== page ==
Tuesday, March 23, 2010

Stormwater Surprise(s)

I recently got my first water bill with the stormwater fee included. That was a surprise in itself, I was at a few of the public hearings held prior to passing the ordinances, and I recall hearing the fee would be assessed on property owners. As it was finally passed, that is true for commercial properties, but on the residential side, the fee goes to whomever has the water meter at the property.

Take my case as one example: the property I rent (since '92) includes a detached garage/storage building I do not rent, owner uses it exclusively. The building I do NOT rent moves me from Tier Two to Tier Three based on footage of roof area.

The first thing I discover, when I called the "customer service number" on the utility bill, I was told all stormwater questions had to go to another number. I call it, and get a recorded menu and first try, I end up back with the water clerk who couldn't answer my questions to begin with. I navigate the robo-menu, get a recorded invitation to leave a message. I finally end up talking to the City Engineer, Clinton Bailey, who it turns out is the first line and only line of response to stormwater questions. Minor point I suppose, but if we are going to include the fee on the water bill, shouldn't customers be able to get answers to at least basic questions from someone at the phone number printed on the bill? If nothing else, is having Mr. Bailey as first-and-only first response a good use of the City Engineer's time? I have come to respect the man as a competent employee, but surely he has better things to do.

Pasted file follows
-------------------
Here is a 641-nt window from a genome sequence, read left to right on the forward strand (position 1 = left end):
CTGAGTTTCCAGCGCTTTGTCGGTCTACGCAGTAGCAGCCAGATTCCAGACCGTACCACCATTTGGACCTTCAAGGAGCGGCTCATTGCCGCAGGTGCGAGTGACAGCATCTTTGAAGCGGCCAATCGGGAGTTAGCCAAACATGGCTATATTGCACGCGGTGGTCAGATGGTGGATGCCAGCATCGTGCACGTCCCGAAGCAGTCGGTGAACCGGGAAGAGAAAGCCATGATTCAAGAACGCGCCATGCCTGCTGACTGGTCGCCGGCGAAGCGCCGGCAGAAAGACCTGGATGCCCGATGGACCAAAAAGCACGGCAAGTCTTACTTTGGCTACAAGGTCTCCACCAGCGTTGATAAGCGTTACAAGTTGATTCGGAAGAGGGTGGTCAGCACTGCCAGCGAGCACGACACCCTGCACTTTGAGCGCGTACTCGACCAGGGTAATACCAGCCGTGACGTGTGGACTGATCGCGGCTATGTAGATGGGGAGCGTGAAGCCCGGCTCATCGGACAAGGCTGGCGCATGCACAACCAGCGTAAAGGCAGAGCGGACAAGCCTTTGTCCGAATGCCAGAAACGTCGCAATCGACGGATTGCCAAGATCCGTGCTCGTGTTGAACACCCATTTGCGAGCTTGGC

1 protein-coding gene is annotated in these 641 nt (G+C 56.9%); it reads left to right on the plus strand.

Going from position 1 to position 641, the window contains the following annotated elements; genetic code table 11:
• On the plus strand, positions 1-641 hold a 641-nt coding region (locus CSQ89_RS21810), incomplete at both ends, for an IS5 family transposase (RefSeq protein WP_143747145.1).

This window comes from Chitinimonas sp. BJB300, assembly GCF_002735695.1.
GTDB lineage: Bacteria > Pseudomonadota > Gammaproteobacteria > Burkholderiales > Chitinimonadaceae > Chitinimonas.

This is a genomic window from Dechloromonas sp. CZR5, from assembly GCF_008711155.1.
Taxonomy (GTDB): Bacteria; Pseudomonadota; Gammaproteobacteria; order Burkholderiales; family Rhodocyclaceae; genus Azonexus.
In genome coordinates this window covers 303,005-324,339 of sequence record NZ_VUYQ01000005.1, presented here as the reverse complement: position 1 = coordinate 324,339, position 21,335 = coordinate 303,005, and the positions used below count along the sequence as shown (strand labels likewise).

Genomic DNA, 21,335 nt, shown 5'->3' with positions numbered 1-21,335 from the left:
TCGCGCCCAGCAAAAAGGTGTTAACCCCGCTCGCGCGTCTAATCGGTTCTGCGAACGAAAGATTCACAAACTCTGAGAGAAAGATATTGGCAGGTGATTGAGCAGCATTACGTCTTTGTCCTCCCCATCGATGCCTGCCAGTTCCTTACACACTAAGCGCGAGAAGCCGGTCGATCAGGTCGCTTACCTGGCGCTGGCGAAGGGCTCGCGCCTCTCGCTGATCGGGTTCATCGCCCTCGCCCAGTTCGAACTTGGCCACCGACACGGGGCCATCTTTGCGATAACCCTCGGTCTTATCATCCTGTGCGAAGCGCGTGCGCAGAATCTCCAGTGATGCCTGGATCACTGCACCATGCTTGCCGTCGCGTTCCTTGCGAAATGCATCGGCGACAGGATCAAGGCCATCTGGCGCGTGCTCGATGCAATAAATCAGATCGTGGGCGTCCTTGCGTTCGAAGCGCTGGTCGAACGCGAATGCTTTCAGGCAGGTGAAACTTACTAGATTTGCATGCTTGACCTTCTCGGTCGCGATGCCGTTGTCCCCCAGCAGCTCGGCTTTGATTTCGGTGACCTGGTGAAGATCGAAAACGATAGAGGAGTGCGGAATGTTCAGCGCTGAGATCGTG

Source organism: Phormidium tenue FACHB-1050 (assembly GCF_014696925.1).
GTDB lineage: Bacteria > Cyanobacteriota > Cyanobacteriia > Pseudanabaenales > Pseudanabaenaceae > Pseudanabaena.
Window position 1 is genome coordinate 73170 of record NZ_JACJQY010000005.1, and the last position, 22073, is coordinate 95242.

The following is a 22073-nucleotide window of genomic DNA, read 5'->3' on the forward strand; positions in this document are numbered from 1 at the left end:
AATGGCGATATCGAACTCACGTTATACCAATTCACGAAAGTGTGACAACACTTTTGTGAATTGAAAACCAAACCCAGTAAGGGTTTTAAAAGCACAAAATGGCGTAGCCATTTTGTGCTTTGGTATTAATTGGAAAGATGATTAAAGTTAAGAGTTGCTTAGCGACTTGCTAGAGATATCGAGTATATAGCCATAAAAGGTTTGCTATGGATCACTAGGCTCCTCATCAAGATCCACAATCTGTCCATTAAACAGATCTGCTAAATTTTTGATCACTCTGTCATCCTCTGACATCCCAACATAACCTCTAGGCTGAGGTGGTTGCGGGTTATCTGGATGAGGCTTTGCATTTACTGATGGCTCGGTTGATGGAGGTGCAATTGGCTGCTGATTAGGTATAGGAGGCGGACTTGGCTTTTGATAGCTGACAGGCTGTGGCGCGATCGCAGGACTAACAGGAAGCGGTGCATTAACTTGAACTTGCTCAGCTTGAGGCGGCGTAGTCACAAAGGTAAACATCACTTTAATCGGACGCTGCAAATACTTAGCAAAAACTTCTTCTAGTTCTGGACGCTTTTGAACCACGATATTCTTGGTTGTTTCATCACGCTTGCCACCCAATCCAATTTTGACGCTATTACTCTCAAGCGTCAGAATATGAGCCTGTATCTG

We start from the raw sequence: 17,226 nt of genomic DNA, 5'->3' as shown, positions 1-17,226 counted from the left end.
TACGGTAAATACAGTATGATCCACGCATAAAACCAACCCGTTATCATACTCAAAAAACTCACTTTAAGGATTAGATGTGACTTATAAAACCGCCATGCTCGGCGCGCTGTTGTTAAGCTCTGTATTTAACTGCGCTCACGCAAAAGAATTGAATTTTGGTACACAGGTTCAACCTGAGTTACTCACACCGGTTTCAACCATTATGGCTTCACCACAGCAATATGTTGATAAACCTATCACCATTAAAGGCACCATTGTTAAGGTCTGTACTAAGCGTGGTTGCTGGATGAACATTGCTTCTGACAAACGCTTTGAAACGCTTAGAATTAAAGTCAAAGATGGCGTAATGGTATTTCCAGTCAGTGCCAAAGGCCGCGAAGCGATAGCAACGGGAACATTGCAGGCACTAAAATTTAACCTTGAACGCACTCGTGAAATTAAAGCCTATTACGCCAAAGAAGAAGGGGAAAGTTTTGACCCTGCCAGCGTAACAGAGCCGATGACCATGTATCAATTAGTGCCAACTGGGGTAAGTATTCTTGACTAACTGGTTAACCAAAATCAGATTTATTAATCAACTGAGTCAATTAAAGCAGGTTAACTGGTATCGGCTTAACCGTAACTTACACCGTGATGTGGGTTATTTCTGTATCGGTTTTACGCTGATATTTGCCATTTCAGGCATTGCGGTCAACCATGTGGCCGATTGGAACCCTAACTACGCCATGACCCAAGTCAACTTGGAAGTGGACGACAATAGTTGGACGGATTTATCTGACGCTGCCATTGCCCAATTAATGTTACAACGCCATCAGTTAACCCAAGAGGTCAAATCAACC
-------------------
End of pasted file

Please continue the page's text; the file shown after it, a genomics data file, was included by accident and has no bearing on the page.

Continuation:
Here I need to digress into the enabling ordinances. These coincidentally appeared online about the time I'm getting the bill, but they are now up online. Sec. 8.1900 sets the fee itself and the different residential/commercial Tiers system of setting fees. Of more interest to the rate-payer is Sec. 11.800 which has to do with collections and billing.

Under 11.807 "Appeals" I find that all appeals will go through [cut a lot of verbiage] Clinton Bailey, and as he pointed out, burden of proof is on the rate-payer. If I appeal, and do not like his ruling, I find under 11.807(d) "any landowner..may appeal to City Council". I had to point out the landowner language to Bailey, but it's there. In short,I am priviledged to pay the bill, but have no right of appeal to Council as I rent.

In fairness, this sounds like a leftover from when City intended to bill owners. If unintentional it needs amending; if intentional it is outrageous and probably unconstitutional.

If I were to convince my landlord to appeal (why should she, it would increase her bill) the result would be the total revenue to City would go from $4/month to $5, as my bill would drop $1, but the lowest Tier is $2, her share. I will not do any such absurd thing, I'll pay the $4/month, but it is an unintended result of the ordinance.

That brings to mind billing for duplex/triplex rentals. If the renters have separate meters, how is the impervious surface divvied up? Do $4 properties end up paying $6?

One thing I recall well from the public meetings was one session where staff actually showed us overhead images of properties. It wasn't GoggleEarth, but something similar with more up to date images. These were to be used as the stormwater assessment is based on "impervious surface". Especially for residential properties roof footage is the major component. A two story house with 3,500 sqft would likely fall in the 1-2,000 Tier for stormwater purposes. Unless the city is relying completely on Tax Appraisal District records, which do not state one/two/three story. Which the City apparantly does now. What happened to the overhead views? Again, burden of proof on the rate-payer.